So she quit hoops and became a star with school’s cross-country and track teams, specializing in the mile- and two-mile, winning medals, setting records (her mile mark still stands at Downey) and regularly competing at the State Meet. Crisp then moved onto San Diego State, running on a track scholarship.

“But I stopped going to classes and flunked out in ’86,” she said. “I decided to run for money instead.”

So, yes, a college dropout did set the Old Mill women’s record.

But a college dropout no long holds it: Crisp returned to San Diego State after her stellar running career, earning bachelor’s and master’s degrees in chemistry. Laurie Clare is now an instructor and lecturer in the field.

DON MOSES had a similar rise.

“The coach at my junior high school in Glendale told me I was going out for track,” remembers Moses. “I didn’t want to, but he gave me no choice.”

Then he found out he was pretty good at it and by the time he enrolled at Crescenta Valley High School, he was literally off to the races. Competing at the height of the U.S. running boom in the 1970s, Moses vied in epic mile- and two-mile races against the area’s top schoolboy runners. His 4:08 mile mark, set in 1976, stood for 25 years as the Southern California high school record.

The young star then went on to run 5 and 10Ks on scholarship at UC Irvine and UCLA, posting a 10,000-meter PR of 29:28 on the track at the Mt. SAC Invitational.

During that period he ran cross-country against Olympian Craig Virgin and and All-American Rudy Chapa. He also joined the Sub 4 Track club, whose singlet he wore when he won the ’84 Old Mill. Among his Sub 4 and UC Irvine teammates: legendary miler and two-time Olympian Steve Scott, who in a long career ran 136 sub-4-minute miles.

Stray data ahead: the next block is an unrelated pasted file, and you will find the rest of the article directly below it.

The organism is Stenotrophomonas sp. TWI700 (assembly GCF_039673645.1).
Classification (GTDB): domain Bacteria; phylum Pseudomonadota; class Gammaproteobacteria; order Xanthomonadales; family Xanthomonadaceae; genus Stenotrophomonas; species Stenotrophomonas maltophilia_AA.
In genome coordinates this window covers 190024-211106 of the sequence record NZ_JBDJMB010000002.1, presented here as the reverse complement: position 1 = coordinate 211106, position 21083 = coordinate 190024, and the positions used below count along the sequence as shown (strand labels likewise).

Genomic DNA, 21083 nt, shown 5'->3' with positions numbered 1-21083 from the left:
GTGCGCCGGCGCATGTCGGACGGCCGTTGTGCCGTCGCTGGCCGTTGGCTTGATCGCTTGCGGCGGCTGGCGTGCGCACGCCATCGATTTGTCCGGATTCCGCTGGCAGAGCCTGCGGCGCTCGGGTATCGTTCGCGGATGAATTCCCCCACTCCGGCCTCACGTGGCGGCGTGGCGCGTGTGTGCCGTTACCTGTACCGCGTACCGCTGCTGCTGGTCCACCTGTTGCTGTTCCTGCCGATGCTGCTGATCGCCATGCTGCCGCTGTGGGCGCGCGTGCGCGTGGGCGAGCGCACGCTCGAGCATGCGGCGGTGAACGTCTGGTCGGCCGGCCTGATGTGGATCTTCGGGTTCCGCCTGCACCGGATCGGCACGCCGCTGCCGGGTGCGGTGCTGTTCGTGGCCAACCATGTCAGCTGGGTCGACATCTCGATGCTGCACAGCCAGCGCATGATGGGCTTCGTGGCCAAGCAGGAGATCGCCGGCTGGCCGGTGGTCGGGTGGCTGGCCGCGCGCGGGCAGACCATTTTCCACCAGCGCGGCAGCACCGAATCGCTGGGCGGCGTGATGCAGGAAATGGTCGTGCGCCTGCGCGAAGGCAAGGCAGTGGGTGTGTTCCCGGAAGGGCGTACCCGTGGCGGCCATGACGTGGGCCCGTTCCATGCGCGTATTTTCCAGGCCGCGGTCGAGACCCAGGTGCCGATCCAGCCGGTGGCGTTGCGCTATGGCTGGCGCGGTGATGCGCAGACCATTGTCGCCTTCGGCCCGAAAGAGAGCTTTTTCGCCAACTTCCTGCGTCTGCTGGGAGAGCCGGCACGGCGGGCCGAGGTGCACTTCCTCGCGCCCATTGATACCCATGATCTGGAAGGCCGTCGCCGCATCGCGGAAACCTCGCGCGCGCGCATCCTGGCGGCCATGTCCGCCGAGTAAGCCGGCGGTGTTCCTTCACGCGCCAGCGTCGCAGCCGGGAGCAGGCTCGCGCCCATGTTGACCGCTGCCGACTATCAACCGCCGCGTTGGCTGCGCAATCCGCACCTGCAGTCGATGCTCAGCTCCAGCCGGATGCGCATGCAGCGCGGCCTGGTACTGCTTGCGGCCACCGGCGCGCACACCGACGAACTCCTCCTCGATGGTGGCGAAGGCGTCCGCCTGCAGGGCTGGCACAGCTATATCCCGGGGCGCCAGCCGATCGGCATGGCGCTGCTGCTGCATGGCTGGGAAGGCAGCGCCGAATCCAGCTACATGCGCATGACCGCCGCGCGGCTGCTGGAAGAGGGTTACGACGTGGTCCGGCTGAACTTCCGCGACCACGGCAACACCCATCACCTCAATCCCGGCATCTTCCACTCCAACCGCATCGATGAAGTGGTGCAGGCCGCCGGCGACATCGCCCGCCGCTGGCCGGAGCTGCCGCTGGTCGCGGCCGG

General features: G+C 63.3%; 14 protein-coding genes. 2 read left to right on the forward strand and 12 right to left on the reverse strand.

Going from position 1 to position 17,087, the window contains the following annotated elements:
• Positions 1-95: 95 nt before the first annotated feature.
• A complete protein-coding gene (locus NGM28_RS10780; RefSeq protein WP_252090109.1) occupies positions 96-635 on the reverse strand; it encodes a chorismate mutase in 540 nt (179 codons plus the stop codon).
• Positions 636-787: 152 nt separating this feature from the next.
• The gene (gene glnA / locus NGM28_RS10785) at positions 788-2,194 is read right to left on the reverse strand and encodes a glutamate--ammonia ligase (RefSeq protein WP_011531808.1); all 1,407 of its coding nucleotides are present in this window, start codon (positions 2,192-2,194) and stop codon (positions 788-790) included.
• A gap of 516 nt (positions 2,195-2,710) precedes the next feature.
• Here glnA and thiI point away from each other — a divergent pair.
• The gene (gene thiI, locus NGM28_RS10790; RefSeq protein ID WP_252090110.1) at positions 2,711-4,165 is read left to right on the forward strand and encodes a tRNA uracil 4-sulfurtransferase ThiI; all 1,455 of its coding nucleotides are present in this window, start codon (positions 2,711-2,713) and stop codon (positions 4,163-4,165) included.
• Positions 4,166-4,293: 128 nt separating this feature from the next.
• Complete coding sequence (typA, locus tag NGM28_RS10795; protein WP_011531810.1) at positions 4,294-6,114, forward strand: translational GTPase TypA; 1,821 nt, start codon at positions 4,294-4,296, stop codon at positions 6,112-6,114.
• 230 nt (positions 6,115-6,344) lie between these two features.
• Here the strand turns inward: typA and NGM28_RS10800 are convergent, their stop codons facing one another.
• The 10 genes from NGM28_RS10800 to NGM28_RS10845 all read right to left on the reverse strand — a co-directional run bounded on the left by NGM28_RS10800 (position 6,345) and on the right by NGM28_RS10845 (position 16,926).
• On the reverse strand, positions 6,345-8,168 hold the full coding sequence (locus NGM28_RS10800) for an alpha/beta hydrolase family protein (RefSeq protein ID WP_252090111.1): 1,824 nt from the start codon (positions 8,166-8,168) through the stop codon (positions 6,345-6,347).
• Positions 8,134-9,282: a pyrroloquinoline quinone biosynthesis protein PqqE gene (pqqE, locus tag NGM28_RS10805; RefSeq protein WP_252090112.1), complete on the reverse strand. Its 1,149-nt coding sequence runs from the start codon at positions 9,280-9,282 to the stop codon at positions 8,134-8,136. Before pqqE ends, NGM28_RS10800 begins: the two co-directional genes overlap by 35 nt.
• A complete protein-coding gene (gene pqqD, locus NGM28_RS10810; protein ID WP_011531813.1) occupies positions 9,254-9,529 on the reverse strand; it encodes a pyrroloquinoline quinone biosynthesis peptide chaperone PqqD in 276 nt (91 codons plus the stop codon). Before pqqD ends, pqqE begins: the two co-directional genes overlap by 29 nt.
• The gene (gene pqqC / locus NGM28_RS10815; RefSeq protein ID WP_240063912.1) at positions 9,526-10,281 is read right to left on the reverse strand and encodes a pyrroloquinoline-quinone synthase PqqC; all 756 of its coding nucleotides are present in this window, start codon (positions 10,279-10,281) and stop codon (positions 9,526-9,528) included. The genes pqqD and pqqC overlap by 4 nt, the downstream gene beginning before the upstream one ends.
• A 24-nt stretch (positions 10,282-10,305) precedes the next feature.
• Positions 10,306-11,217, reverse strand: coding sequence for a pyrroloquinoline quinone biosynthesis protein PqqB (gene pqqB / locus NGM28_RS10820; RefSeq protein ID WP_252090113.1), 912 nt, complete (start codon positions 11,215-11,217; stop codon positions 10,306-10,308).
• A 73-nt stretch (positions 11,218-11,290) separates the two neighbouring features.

As time went on, Moses set his sights on the marathon, posting a personal best of 2:26 and several sub-2:30 times in the early 1980s.

“I was looking for sponsors to get into the ’84 Olympic Trials marathon, but came up short,” he said. So real life and that LA Sheriff’s Office job intruded.

BOTH RECORD holders are now married and have families. At 60, Moses and his wife, Danene, have two grandchildren and he has taken them to Columbia State Park.

“The Mother Lode is like a second home to me,” said Moses, whose father and two sisters live in the area. “And right now I’m planning to be back for the 40 th Old Mill,” he says.

Clare married her husband, Dave, in 1988 and their two daughters are now grown. Her mom still lives in Modesto, so she also visits the area. But, Clare conceded, it is unlikely she’ll make it here this April because of a busy schedule.

Both are surprised their records still stand after more than three decades. “I thought I heard somewhere mine had been broken,” said Moses.

“But once you put up some money, those records will fall,” assured Clare. “People will find out, start training, and break them.”

Meanwhile, both Old Mill champs keep on running.

CLARE RAN 50 miles on her 50 th birthday and just might run 60 on her 60 th . “I’m thinking about it,” she says, as the landmark closes within two years. “It’s iffy. I’ll have to be careful and cautious out there, but I could do it.”

That she’s still 5-foot-1 and just 110 pounds and has so far kept her knees and hips in good shape helps. “I’ve been running for 44 years,” Clare says. “I’ll keep going as long as I can. I just dread the day when I can’t run any more.”

“It becomes part of you,” agrees Moses. “Running is a way to de-stress. A chance to be alone. Out there, you forget the phones, the music, the clutter of life. Running is the antithesis of all that.”

Words to live by from the Old Mill’s best ever.